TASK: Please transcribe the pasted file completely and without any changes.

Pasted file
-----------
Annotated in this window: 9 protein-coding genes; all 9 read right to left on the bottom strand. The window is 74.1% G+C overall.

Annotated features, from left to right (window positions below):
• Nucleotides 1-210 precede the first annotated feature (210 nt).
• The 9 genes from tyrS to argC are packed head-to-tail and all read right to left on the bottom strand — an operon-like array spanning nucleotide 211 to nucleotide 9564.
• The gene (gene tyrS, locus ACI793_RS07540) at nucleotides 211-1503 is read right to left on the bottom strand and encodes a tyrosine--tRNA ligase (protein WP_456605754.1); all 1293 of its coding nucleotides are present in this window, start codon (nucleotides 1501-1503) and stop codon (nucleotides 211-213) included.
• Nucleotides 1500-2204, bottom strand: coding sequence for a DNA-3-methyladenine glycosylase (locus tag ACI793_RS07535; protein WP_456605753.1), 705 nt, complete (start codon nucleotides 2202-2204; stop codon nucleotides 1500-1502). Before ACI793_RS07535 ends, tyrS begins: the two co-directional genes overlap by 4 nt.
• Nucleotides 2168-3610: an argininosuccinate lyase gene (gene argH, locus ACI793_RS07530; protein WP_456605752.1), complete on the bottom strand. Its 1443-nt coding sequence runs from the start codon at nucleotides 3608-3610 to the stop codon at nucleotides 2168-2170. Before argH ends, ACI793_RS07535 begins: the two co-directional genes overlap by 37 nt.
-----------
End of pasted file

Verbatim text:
Annotated in this window: 9 protein-coding genes; all 9 read right to left on the bottom strand. The window is 74.1% G+C overall.

Annotated features, from left to right (window positions below):
• Nucleotides 1-210 precede the first annotated feature (210 nt).
• The 9 genes from tyrS to argC are packed head-to-tail and all read right to left on the bottom strand — an operon-like array spanning nucleotide 211 to nucleotide 9564.
• The gene (gene tyrS, locus ACI793_RS07540) at nucleotides 211-1503 is read right to left on the bottom strand and encodes a tyrosine--tRNA ligase (protein WP_456605754.1); all 1293 of its coding nucleotides are present in this window, start codon (nucleotides 1501-1503) and stop codon (nucleotides 211-213) included.
• Nucleotides 1500-2204, bottom strand: coding sequence for a DNA-3-methyladenine glycosylase (locus tag ACI793_RS07535; protein WP_456605753.1), 705 nt, complete (start codon nucleotides 2202-2204; stop codon nucleotides 1500-1502). Before ACI793_RS07535 ends, tyrS begins: the two co-directional genes overlap by 4 nt.
• Nucleotides 2168-3610: an argininosuccinate lyase gene (gene argH, locus ACI793_RS07530; protein WP_456605752.1), complete on the bottom strand. Its 1443-nt coding sequence runs from the start codon at nucleotides 3608-3610 to the stop codon at nucleotides 2168-2170. Before argH ends, ACI793_RS07535 begins: the two co-directional genes overlap by 37 nt.